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September 15, 2020

Towards an EU-run refugee camp

The German government will decide this week how many refugees it will accept, out of the 12,000 left homeless by a fire in the Moria camp on Lesbos. Bild Zeitung also reported that Merkel, Kyriakos Mitsotakis and Ursula von der Leyen are working on a proposal to rebuild the camp and have the European Union operate it. This would be a first.

Reports already confirmed that 10 EU countries agreed to take the 400 unaccompanied minors from the camp. This seems tiny compared to the thousands who lost their homes and belongings in the fire. The inhumane living conditions in Moria camp had been known for years, yet it took a disaster to prompt action. For politicians the decision is a double-edged sword. Even if it is morally right to take in the migrants, it should not set a precedent for similar fires to be caused elsewhere. 

Bild writes Merkel is leaning towards taking in children with families, possibly thousands of migrants, while insisting that this is a one-off gesture. This line is disputed, however. Horst Seehofer, the interior minister from the CSU, has been reluctant to take in more than 100-150 unaccompanied minors. He keeps insisting that doing more requires an EU effort first. There are also critical voices within the CDU like Jens Spahn, health minister, or Michael Kretschmer, president of Saxony. They do not want to see a repeat of 2015, when Germany was first to welcome migrants arriving at the Greek shores while other EU countries dragged their feet.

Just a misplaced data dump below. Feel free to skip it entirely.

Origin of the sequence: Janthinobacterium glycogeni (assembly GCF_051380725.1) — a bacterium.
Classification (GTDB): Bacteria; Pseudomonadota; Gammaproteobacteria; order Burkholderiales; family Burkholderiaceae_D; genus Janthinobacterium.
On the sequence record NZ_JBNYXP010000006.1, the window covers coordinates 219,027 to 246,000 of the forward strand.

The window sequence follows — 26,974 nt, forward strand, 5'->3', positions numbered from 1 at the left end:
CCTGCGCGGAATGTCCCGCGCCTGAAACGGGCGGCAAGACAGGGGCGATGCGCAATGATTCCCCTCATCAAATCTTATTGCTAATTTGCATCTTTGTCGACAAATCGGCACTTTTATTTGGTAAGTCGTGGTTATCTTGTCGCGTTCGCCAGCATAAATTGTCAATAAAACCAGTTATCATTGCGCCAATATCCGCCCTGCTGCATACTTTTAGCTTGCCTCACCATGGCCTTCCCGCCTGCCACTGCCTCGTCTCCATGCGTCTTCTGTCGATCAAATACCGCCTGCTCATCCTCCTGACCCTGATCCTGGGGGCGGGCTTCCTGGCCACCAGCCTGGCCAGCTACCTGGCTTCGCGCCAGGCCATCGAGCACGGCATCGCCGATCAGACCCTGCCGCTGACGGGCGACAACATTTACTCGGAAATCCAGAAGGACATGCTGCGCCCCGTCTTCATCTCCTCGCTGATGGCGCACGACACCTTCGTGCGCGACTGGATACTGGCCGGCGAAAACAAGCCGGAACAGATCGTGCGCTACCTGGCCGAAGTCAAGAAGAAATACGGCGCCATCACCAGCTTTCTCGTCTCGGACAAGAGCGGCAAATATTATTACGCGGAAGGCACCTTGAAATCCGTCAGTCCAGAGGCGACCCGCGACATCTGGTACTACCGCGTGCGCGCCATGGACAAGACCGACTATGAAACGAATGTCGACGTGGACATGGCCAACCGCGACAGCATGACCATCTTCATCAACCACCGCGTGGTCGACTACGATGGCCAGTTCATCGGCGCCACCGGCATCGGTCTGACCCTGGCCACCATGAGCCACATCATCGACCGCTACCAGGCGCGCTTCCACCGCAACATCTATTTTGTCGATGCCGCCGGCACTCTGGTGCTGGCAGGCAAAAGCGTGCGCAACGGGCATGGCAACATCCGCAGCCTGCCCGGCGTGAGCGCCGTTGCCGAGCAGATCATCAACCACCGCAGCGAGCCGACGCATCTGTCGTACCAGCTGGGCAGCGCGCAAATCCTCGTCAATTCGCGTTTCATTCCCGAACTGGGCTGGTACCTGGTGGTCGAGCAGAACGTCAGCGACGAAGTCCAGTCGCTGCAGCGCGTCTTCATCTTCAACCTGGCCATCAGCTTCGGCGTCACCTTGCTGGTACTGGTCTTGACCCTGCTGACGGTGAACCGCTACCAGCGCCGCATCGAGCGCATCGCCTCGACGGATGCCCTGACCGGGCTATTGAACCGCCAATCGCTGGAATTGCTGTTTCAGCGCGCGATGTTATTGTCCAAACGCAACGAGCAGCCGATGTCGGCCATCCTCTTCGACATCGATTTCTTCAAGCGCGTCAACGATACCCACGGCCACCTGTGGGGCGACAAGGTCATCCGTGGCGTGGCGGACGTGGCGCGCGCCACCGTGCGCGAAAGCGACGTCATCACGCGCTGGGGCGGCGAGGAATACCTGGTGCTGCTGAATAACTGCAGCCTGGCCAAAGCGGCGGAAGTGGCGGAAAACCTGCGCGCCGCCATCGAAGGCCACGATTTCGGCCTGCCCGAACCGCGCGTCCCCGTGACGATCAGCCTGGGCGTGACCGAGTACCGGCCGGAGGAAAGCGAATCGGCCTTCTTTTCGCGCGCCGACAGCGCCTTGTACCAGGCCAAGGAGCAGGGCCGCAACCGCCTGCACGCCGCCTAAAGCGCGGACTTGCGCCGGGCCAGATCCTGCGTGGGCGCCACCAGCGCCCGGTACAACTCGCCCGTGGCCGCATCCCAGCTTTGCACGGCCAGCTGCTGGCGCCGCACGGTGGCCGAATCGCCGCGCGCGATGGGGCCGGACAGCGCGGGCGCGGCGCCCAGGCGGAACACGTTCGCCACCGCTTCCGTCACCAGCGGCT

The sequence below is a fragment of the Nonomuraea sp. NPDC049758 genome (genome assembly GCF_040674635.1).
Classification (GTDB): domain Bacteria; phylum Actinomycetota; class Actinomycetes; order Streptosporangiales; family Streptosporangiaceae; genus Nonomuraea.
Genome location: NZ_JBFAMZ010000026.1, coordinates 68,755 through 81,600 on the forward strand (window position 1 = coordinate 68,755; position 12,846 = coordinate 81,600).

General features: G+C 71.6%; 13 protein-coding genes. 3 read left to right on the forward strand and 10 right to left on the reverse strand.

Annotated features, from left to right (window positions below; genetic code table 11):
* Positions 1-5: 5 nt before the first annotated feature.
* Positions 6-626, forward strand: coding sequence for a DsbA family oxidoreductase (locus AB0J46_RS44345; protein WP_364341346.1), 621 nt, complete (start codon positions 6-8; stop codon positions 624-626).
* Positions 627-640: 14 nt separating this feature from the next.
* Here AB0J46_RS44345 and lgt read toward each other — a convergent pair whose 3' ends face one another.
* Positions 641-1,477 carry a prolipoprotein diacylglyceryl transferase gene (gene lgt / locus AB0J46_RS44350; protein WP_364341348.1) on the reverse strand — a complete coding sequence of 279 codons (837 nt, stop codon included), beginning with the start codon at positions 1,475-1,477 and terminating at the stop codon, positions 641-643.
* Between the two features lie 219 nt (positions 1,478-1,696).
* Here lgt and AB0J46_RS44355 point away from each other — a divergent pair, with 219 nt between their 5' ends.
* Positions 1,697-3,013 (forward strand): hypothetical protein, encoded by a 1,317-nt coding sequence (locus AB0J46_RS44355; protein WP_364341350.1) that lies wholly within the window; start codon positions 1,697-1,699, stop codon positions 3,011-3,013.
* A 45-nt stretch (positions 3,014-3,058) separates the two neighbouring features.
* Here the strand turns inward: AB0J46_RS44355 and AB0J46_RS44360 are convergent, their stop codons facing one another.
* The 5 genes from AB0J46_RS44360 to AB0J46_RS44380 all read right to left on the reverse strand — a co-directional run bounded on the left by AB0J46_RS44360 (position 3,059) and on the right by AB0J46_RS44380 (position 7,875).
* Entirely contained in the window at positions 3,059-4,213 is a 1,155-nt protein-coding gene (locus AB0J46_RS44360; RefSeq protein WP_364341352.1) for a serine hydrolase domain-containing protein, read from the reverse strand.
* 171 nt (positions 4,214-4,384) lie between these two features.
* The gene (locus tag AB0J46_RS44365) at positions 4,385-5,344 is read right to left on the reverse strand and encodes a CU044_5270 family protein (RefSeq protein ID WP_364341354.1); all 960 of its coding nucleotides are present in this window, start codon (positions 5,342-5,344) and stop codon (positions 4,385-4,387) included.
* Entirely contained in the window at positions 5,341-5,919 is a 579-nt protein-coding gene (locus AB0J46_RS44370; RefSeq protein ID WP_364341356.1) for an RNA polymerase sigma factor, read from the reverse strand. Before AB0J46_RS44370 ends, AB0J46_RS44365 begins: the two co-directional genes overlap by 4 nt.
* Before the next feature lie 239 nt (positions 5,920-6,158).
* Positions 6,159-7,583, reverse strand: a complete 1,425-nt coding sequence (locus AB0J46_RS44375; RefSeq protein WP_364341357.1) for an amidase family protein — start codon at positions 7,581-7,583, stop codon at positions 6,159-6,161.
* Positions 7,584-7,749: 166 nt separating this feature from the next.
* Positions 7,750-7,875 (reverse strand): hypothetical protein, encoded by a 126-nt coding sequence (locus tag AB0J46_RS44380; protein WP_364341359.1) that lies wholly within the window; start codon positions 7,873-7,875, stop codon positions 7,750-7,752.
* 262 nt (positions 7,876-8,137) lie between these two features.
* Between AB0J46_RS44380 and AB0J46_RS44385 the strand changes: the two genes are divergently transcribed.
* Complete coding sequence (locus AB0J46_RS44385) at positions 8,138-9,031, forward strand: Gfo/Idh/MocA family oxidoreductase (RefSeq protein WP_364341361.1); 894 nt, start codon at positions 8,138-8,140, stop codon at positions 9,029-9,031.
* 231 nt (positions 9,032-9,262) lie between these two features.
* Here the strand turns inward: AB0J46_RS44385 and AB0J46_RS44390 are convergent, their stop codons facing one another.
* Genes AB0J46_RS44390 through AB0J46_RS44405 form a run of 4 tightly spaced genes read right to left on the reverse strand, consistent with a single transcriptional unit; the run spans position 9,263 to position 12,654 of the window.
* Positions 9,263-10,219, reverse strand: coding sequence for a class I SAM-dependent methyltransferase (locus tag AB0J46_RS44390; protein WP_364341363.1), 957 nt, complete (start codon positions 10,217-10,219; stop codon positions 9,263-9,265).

An EU-run refugee camp would be a first step for Germany towards ending the hypocrisy that arriving migrants are a problem only for Greece, and not for the whole European Union. How to go on from there will likely entail a battle among the member states. Austria's prime minister already decided not to take any of the migrants this time, even if that puts him at odds with his Green coalition partner. At the moment, just 10 out of 27 member states are ready to step in and help. There is still a long way to go to get a common EU migration policy up and running.

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